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Before putting it through its paces, I decided to pull out an older Snugride 35 seat and see what the differences are. For ease of identifying in these pictures the older Classic Connect version is beige, while the new Click Connect is black. I noticed right away that the Click Connect is lighter. According to Graco, the new one is a mere 7.5 pounds without the base, more than 2 pounds lighter than the older model, which is a large difference when carrying an infant seat around with an infant in it. Another very obvious difference is the width. The Click Connect no longer has the flare present in the Classic Connect, making the base only 14” across at the widest point, as opposed to 17” of the Classic Connect. The seat itself is also significantly trimmer, making the Snugride Click Connect 35 a strong contender for parents needing a seat that will fit in a 3-across situation. As you can see in the photos above, the dial for changing the angle of the base has been moved to the front of the seat, and on this particular model there is no lock off on the Click Connect. For those wanting a lock-off note that it is available on some models of the SnugRide Click Connect 35, and the stand alone base available for purchase separately also comes standard with a lock-off. The version we were sent for review came with a removable all-weather boot and an infant head support, but no infant body support or harness covers.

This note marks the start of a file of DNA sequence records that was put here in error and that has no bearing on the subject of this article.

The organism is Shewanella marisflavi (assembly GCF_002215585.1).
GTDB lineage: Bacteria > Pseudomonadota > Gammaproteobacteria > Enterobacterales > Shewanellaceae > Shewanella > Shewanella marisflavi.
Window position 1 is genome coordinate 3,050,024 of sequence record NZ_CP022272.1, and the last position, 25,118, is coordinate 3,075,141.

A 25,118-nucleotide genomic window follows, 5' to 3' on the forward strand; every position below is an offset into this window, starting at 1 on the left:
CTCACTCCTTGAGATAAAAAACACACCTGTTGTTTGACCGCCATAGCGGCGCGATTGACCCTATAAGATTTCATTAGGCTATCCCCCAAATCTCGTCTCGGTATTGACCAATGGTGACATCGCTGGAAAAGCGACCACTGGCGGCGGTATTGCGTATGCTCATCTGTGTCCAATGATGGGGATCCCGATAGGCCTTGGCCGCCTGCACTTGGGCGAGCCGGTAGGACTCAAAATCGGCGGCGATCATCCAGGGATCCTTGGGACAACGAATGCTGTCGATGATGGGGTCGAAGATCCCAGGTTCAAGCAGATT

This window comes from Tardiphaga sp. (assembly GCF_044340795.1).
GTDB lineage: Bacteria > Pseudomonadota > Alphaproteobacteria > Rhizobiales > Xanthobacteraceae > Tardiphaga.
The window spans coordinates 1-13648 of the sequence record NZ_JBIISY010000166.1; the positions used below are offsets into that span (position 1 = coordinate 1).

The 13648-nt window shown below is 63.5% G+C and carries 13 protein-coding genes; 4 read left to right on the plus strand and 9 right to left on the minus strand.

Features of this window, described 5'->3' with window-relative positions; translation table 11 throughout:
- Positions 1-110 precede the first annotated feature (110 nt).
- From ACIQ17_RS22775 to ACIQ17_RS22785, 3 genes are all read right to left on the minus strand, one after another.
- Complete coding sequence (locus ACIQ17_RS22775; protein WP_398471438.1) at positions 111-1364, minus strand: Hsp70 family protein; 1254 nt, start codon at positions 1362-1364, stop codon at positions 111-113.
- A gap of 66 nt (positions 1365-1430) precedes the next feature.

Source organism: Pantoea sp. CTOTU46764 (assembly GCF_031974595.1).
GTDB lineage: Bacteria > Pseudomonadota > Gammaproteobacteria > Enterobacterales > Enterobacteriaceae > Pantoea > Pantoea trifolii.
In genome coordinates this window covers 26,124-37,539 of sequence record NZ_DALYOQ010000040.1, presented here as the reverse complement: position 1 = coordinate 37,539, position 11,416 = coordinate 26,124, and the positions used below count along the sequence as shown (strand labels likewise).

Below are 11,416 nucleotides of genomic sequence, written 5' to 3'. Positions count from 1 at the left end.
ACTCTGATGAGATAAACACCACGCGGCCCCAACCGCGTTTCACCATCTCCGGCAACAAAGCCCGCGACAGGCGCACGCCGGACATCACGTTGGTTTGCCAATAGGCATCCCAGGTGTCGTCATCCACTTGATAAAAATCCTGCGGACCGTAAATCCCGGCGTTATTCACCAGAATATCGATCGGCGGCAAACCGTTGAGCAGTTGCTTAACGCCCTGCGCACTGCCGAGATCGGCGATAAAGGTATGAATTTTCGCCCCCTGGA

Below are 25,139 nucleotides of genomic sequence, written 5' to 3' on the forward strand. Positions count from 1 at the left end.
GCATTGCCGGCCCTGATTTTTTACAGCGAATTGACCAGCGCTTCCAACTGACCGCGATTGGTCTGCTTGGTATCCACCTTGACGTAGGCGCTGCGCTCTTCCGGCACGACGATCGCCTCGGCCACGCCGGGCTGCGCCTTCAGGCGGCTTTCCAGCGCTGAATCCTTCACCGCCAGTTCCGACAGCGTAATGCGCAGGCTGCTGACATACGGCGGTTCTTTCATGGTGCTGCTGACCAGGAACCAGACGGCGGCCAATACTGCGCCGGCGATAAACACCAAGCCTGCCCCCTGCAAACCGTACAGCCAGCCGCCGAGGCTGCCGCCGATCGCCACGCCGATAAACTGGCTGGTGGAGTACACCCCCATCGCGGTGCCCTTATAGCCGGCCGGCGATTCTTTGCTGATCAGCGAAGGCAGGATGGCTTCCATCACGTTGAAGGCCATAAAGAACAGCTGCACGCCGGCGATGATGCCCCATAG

We tried out the seat with a variety of children and vehicles. First, the children.